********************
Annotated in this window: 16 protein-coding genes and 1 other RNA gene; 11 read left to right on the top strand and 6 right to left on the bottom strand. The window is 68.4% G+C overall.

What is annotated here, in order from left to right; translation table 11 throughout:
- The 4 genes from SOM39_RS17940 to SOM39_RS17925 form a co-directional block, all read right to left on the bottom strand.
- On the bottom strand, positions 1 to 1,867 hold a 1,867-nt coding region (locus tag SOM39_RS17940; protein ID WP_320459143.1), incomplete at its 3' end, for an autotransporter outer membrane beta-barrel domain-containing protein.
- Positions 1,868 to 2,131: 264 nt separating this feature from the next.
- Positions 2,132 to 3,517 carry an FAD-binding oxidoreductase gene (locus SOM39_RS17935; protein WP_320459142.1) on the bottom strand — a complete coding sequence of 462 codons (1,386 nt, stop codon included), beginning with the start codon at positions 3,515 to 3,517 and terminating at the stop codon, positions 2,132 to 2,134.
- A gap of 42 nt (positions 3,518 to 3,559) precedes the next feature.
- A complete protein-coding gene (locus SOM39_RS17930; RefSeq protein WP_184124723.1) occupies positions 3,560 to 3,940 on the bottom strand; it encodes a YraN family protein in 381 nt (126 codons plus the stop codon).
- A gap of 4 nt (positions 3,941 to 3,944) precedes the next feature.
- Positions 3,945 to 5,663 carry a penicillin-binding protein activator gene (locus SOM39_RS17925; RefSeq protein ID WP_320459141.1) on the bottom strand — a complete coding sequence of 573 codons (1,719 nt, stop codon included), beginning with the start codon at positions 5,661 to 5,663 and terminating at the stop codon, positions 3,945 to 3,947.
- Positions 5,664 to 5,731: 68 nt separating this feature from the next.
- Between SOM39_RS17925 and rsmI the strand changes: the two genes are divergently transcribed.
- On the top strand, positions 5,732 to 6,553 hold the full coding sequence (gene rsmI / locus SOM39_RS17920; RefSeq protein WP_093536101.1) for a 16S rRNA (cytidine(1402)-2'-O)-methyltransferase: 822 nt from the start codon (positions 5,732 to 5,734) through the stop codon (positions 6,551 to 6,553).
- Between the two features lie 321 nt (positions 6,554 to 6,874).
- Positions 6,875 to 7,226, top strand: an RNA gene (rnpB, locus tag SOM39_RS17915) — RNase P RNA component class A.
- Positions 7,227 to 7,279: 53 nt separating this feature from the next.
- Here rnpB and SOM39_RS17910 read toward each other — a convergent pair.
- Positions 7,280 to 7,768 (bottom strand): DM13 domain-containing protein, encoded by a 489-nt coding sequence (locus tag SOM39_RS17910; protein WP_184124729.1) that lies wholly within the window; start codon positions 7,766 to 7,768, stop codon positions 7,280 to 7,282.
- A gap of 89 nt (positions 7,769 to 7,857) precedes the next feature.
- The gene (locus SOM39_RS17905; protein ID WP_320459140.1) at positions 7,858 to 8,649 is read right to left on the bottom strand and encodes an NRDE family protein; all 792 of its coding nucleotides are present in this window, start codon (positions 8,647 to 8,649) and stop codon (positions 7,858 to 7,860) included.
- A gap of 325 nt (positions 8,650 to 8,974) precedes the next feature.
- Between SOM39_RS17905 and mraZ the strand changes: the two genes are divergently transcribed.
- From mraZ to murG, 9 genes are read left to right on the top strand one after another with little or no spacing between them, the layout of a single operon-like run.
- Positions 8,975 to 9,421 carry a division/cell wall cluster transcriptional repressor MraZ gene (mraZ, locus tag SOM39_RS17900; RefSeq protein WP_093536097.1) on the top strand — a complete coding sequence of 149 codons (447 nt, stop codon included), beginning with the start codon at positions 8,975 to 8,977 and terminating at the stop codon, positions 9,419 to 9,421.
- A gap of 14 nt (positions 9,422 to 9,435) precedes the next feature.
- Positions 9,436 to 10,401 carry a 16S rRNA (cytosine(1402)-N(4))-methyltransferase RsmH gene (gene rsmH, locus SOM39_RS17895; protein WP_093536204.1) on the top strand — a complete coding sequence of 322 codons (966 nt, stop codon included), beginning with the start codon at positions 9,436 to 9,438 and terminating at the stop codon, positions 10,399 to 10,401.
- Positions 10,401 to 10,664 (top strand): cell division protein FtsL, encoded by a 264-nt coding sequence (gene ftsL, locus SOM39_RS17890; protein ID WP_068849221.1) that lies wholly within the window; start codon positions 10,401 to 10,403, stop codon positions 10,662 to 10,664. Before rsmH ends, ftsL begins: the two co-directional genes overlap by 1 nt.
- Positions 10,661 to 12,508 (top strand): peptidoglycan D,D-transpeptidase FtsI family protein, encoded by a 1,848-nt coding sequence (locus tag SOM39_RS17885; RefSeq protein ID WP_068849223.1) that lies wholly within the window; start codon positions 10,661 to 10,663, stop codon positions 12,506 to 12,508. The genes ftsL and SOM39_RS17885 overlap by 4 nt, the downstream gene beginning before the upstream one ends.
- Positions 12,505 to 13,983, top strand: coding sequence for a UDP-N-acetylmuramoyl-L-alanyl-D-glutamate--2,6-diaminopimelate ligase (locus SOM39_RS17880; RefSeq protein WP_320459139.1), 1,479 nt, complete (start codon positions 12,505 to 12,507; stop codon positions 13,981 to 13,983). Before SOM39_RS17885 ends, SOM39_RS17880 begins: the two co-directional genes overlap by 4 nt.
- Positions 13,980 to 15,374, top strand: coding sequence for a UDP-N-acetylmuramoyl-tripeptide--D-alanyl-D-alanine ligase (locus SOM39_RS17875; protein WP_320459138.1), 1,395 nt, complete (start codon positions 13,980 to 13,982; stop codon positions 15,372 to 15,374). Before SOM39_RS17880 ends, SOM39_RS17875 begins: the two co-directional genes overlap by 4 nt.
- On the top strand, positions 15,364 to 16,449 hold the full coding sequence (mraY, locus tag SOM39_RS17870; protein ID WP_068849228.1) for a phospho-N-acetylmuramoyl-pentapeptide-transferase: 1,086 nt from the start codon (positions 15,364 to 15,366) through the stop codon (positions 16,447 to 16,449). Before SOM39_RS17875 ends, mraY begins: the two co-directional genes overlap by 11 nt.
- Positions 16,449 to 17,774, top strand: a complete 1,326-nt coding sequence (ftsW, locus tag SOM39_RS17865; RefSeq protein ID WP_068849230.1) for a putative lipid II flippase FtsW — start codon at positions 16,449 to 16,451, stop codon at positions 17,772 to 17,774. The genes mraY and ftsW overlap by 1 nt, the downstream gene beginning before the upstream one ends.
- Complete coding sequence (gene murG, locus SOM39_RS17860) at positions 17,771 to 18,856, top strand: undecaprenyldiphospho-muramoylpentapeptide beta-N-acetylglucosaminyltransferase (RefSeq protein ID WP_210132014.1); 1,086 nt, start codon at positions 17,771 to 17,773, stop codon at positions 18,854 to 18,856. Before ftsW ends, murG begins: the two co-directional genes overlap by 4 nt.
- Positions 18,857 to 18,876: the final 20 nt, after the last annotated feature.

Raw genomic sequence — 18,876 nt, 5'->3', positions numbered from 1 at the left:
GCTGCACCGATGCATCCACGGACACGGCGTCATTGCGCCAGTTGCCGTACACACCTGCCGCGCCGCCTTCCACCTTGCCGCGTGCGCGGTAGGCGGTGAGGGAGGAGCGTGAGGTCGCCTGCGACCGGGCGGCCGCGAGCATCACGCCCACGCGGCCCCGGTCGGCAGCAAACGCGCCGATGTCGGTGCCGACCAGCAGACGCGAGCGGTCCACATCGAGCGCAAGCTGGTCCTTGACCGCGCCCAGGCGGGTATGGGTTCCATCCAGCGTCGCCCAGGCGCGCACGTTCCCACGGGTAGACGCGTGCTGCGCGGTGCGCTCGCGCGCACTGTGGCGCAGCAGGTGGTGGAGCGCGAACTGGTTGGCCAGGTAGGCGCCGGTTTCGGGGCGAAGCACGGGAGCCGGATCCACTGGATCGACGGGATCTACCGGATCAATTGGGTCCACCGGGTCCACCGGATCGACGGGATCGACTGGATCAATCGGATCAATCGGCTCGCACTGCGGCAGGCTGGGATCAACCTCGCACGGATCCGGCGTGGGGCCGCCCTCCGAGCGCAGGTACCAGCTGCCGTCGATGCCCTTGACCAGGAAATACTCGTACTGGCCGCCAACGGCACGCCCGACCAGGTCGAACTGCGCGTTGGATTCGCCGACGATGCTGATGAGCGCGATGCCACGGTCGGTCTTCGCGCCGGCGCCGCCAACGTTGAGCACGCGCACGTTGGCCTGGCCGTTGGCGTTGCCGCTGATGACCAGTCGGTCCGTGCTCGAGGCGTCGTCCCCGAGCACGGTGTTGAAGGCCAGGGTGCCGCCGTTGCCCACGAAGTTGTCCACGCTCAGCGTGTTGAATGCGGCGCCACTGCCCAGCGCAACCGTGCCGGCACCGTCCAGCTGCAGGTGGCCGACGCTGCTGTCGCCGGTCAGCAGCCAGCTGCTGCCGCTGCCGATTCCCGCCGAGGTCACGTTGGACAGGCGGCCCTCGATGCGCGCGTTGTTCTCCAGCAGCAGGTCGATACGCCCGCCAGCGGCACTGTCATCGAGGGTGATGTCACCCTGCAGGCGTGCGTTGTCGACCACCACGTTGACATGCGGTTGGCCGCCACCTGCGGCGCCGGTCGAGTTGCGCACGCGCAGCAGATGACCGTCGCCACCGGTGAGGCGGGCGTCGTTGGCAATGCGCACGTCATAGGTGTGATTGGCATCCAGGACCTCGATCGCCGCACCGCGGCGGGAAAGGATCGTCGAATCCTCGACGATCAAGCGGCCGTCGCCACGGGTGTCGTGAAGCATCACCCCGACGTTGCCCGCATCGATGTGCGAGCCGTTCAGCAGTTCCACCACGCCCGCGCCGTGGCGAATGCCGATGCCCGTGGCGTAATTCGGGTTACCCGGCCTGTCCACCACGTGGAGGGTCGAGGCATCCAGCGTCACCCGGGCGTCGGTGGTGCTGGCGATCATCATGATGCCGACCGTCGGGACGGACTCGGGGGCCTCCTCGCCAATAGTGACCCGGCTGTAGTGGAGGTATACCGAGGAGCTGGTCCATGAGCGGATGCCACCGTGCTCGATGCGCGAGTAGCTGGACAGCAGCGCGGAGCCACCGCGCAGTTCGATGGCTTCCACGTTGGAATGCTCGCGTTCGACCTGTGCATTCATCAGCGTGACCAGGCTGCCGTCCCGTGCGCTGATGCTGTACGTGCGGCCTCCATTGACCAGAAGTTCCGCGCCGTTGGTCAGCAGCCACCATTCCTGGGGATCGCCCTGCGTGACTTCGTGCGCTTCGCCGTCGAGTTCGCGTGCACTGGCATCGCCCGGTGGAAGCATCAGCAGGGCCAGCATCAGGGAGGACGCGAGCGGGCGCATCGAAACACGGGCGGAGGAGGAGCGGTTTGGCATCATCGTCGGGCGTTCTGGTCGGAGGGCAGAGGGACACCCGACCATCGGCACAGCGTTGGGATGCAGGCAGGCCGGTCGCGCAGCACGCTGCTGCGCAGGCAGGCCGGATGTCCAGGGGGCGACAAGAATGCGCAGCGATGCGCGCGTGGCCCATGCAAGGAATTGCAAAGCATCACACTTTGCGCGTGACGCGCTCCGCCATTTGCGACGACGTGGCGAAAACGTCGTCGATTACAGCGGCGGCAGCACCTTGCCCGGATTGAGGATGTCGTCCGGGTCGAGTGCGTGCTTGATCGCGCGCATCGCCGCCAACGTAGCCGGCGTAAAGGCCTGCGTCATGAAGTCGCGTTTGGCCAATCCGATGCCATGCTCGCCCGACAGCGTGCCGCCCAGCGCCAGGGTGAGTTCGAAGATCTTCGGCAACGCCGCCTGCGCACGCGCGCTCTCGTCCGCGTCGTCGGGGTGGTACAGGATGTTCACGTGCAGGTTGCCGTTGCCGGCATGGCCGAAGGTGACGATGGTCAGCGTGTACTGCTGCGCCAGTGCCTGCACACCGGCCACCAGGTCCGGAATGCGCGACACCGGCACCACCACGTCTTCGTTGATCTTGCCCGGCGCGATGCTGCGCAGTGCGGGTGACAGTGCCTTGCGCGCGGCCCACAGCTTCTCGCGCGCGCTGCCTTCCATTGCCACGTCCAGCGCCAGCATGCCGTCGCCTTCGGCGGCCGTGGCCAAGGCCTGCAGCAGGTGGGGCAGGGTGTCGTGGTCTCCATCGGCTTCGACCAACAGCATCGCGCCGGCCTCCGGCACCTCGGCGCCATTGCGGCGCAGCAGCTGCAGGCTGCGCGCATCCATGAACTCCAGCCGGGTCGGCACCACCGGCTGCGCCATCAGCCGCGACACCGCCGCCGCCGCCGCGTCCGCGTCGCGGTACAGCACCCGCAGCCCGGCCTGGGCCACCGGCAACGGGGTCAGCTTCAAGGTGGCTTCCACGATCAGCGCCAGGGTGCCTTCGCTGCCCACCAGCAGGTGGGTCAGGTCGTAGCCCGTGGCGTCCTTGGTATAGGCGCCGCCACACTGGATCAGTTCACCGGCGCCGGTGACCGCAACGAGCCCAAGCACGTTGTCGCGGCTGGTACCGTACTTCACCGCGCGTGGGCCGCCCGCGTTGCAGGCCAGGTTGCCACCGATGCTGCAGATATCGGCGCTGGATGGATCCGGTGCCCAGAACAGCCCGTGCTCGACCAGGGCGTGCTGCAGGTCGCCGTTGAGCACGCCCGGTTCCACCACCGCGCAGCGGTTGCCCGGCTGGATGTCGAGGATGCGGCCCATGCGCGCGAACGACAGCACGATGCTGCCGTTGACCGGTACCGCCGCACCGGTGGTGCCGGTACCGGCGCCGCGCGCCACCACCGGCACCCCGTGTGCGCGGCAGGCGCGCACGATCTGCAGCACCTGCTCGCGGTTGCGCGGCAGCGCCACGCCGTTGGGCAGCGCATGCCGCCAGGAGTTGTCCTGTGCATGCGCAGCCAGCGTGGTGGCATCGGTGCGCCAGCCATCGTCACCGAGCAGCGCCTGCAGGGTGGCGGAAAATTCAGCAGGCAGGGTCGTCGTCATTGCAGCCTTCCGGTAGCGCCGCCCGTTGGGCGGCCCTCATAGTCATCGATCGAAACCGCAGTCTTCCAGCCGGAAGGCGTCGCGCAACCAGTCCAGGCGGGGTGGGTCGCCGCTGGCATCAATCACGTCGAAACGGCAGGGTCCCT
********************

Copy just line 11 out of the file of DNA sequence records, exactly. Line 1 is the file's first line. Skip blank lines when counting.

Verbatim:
- Positions 5,664 to 5,731: 68 nt separating this feature from the next.